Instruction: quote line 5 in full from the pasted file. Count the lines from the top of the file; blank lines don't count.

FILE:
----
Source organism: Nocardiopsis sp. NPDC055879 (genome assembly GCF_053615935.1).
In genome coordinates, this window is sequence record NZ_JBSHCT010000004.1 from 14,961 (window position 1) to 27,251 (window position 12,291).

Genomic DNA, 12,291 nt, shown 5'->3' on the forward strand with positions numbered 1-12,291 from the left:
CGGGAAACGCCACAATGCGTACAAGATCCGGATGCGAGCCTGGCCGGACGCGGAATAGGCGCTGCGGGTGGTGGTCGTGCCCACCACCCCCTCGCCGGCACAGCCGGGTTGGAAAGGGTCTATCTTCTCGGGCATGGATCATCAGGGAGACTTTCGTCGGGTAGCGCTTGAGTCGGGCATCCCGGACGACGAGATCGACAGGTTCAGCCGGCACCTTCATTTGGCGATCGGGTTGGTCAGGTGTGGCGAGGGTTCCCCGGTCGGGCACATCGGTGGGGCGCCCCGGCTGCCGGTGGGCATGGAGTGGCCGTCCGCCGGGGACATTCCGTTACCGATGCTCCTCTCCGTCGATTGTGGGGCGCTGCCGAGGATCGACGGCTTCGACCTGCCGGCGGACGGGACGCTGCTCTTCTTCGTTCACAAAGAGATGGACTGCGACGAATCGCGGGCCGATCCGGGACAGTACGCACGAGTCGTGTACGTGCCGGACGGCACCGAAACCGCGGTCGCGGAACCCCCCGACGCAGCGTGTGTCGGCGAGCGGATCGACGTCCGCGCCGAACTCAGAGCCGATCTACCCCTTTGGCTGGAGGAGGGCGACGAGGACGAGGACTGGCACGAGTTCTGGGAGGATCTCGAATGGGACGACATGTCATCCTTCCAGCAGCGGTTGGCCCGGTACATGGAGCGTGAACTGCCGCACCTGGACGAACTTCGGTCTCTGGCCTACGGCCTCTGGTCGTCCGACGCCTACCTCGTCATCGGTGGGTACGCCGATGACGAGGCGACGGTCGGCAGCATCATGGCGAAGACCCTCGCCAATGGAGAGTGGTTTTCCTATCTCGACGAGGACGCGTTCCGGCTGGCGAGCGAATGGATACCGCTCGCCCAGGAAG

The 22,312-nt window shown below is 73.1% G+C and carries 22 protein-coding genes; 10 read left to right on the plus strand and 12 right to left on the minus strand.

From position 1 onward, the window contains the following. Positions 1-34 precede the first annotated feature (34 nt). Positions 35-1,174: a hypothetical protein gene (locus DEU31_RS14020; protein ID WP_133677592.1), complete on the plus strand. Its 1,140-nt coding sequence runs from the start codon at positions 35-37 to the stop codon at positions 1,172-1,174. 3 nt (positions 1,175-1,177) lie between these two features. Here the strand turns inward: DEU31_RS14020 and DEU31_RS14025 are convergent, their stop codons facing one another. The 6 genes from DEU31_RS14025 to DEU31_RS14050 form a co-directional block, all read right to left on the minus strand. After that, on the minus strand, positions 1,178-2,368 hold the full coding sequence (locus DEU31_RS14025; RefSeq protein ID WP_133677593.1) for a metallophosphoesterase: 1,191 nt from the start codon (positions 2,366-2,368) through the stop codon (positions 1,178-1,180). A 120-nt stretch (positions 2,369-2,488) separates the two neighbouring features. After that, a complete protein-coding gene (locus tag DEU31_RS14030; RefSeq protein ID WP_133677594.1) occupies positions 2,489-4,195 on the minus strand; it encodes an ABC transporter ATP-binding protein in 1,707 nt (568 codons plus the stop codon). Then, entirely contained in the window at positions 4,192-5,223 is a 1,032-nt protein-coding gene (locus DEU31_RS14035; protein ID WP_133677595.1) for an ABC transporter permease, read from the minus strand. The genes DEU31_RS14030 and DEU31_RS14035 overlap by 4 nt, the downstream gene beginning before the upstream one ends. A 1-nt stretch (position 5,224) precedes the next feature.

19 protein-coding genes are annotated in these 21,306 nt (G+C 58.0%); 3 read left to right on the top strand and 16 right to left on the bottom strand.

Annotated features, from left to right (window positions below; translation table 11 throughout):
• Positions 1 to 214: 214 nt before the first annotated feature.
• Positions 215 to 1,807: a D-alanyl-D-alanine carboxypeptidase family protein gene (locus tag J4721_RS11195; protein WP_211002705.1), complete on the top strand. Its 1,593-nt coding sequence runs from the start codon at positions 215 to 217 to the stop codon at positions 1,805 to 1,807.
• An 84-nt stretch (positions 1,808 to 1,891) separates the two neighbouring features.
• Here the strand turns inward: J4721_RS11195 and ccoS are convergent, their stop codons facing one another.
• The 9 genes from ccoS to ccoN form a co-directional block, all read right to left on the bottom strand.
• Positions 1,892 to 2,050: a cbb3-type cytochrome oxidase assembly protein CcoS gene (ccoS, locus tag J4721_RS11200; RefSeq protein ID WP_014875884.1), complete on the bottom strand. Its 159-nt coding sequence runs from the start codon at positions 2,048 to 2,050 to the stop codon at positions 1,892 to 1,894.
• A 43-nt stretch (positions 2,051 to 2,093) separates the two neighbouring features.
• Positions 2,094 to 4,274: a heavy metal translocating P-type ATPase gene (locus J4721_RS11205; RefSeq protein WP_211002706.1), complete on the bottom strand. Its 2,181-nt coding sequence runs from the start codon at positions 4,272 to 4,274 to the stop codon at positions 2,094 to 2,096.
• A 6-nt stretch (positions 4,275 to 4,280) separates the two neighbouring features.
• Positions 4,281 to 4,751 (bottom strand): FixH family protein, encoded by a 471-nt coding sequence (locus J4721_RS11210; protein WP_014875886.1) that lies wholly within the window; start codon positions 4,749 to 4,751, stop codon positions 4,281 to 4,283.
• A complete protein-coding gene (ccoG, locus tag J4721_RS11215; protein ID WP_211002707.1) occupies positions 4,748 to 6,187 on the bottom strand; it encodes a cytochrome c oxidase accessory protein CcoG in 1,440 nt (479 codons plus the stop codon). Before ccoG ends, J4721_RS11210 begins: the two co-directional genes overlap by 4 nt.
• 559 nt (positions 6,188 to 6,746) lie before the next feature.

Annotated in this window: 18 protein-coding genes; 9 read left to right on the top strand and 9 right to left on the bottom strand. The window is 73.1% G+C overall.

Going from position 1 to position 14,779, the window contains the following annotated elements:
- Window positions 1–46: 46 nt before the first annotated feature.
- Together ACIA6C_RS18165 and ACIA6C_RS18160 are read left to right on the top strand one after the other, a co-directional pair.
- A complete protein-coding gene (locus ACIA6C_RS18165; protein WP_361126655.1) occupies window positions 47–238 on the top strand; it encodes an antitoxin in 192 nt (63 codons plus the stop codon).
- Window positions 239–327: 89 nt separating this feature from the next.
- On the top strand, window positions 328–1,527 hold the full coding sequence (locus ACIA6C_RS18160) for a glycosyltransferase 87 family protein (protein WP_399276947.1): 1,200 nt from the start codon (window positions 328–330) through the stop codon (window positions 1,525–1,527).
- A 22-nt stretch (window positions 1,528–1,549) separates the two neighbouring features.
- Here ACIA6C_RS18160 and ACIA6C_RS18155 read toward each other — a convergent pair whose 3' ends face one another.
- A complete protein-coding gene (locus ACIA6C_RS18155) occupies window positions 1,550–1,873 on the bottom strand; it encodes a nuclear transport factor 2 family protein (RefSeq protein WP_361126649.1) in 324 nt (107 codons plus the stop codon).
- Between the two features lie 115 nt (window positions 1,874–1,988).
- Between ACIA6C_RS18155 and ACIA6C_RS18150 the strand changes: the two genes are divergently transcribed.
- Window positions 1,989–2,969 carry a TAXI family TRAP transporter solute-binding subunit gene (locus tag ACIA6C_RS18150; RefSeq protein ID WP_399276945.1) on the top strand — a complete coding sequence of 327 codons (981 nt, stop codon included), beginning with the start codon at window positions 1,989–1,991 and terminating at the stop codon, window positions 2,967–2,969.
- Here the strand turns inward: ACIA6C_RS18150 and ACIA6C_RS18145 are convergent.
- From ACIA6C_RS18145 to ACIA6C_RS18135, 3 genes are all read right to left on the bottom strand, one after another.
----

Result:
The 22,312-nt window shown below is 73.1% G+C and carries 22 protein-coding genes; 10 read left to right on the plus strand and 12 right to left on the minus strand.